Dollar Weed, Hydrocotyle spp.
A common unwanted plant in the yard is not only edible but tastes fresh like a mix of a carrot and celery and can be added to flavor stock. Chetelat says it is a member of the carrot family and the leaves are the part you consume, as the stem and roots are hard. It can grow in Zones three to 11 and is said to be difficult to control. How cool would it be if we controlled weeds organically with our appetite?
Pony Foot, Dichondra carolinensis
Pony foot resembles a pony’s foot (so it’s at least easy to identify) and grows in similar environments as dollar weed, which is wet, swamp-like areas. Both species can also be easily found in most, hypothetical monocultured, manicured lawns. So we have a swamp-like plant living in most homeowner’s front lawns. “You can do with that information as you will,” says Chetelat. He urges to the group to question our water usage. Pony foot does not have a strong flavor and is great to add to a bitter greens salad to create balance.
Although lots of plants are edible, not all are palatable and of course, some are toxic. For example, Chetelat says that while you can eat the young leaves of a willow, historically people have said that they would rather eat their own shoes. When foraging, remember that it is against the law to take plants from public land. Harvest, forage and propagate these edible wild plants from private land that you have been granted permission.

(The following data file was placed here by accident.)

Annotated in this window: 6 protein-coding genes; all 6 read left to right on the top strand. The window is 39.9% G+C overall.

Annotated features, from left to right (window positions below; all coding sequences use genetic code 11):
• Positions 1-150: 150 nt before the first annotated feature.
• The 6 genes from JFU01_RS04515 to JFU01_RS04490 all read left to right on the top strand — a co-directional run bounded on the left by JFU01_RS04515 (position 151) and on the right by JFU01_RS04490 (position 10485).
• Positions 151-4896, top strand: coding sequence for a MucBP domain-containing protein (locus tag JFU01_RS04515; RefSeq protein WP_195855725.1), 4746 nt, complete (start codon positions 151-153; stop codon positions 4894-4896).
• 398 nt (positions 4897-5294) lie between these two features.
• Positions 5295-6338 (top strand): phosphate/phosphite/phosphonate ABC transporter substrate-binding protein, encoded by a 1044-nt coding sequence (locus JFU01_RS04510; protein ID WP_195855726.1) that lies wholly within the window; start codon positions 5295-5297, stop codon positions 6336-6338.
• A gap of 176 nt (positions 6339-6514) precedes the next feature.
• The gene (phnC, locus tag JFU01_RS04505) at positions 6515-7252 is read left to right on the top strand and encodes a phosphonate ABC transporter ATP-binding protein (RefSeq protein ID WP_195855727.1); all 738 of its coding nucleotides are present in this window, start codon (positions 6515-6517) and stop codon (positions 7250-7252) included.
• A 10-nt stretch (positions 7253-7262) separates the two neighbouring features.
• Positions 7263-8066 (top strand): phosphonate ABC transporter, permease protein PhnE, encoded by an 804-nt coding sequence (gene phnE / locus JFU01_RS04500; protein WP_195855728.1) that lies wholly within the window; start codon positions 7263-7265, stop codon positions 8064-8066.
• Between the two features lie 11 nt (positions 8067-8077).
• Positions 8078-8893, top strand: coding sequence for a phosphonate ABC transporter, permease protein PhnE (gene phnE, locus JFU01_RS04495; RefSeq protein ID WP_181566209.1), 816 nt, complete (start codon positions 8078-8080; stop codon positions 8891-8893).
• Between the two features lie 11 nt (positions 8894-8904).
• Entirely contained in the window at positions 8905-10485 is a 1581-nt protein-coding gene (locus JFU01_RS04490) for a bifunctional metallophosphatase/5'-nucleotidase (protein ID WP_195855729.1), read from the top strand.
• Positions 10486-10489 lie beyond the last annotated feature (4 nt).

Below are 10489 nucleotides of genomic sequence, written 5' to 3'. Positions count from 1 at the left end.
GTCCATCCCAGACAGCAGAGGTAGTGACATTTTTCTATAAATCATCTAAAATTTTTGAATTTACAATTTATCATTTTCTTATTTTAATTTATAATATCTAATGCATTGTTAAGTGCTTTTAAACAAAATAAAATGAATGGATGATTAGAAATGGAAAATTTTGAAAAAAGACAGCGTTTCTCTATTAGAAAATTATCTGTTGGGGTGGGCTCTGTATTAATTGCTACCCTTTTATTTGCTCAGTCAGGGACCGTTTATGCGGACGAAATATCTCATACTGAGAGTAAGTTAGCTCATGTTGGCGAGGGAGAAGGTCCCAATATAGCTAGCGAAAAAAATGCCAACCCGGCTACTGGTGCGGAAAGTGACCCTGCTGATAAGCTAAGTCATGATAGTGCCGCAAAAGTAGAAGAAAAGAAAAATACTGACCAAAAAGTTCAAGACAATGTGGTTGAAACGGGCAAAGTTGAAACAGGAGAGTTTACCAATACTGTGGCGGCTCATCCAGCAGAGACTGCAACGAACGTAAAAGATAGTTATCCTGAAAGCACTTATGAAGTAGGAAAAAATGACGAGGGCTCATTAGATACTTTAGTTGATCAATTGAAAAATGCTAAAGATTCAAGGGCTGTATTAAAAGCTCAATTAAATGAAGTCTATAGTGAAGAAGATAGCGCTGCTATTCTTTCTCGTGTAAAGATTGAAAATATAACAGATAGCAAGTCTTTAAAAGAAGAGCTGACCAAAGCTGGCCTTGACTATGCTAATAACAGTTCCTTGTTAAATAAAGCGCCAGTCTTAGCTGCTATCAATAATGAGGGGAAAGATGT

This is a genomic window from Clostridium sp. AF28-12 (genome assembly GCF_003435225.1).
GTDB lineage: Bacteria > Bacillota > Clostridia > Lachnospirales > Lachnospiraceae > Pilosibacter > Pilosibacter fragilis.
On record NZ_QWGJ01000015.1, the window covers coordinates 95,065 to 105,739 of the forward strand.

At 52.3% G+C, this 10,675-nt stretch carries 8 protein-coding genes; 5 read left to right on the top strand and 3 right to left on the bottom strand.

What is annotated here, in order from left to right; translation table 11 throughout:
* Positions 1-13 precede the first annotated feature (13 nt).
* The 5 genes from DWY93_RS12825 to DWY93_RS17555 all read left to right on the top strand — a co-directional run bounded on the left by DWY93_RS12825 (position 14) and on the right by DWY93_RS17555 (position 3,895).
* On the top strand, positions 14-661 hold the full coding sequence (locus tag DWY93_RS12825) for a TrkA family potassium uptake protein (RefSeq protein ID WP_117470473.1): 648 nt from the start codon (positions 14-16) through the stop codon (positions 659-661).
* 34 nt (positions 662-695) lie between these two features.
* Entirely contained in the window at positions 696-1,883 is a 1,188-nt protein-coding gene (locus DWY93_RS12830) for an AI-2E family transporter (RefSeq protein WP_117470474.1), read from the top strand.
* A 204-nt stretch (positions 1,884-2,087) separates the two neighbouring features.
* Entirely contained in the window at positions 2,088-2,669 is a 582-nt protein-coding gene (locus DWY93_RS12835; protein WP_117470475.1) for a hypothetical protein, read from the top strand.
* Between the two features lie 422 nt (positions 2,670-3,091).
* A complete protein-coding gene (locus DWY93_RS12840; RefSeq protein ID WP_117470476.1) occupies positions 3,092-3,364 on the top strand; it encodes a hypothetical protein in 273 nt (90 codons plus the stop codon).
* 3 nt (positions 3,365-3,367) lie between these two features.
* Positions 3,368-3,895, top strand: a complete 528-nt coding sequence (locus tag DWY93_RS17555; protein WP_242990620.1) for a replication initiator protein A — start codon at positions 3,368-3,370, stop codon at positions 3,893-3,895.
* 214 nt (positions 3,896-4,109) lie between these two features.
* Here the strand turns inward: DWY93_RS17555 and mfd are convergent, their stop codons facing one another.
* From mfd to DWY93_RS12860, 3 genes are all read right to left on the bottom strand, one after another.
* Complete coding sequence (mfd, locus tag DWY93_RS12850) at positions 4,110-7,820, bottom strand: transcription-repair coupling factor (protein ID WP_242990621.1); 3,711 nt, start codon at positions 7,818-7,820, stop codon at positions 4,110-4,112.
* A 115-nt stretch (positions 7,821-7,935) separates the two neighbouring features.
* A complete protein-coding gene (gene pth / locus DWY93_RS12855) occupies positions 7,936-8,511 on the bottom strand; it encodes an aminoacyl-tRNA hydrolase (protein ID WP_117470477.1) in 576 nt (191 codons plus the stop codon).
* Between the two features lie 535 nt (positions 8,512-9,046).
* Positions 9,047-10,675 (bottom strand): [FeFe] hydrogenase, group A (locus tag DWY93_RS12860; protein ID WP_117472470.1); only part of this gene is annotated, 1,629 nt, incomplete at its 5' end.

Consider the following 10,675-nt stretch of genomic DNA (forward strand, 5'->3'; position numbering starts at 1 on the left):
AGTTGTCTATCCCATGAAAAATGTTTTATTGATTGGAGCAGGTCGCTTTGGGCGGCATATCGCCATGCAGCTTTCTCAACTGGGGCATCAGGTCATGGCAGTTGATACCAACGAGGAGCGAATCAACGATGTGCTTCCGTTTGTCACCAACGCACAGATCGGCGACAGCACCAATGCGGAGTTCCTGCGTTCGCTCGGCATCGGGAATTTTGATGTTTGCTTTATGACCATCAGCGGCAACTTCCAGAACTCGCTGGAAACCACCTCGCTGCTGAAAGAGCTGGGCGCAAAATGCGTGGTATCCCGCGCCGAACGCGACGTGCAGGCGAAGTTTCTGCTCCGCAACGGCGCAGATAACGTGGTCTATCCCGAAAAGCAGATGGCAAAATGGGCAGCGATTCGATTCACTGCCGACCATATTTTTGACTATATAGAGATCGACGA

Books to further your education on edible wild plant identification include:
- Southwest Foraging: 117 Wild and Flavorful Edibles from Barrel Cactus to Wild Oregano by John Slattery
- Foraging & Feasting: A Field Guide and Wild Food Cookbook by Dina Falconi
- Edible and Useful Plants of Texas and the Southwest: A Practical Guide by Delena Tull
- Florida’s Edible Wild Plants: A Guide to Collecting and Cooking by Peggy Sias Lantz
- Countryside Network also carries a number of great titles on foraging
As the tour was ending Chetelat exclaimed, “Ooh! The elephant ear is flowering.” A member of the group says that they are invasive, trying to dismiss the beauty of the invasive flower. Nate replies, “Lots of things are invasive – like Europeans.”
The group dissipates after ten or so minutes and a few of us remain. Chetelat shares with the remainders, “I don’t know if anyone is excited as I am, but I saw some dandelions over there so if you want follow me.”
So what wild plants have you foraged for? Let us know in the comments below.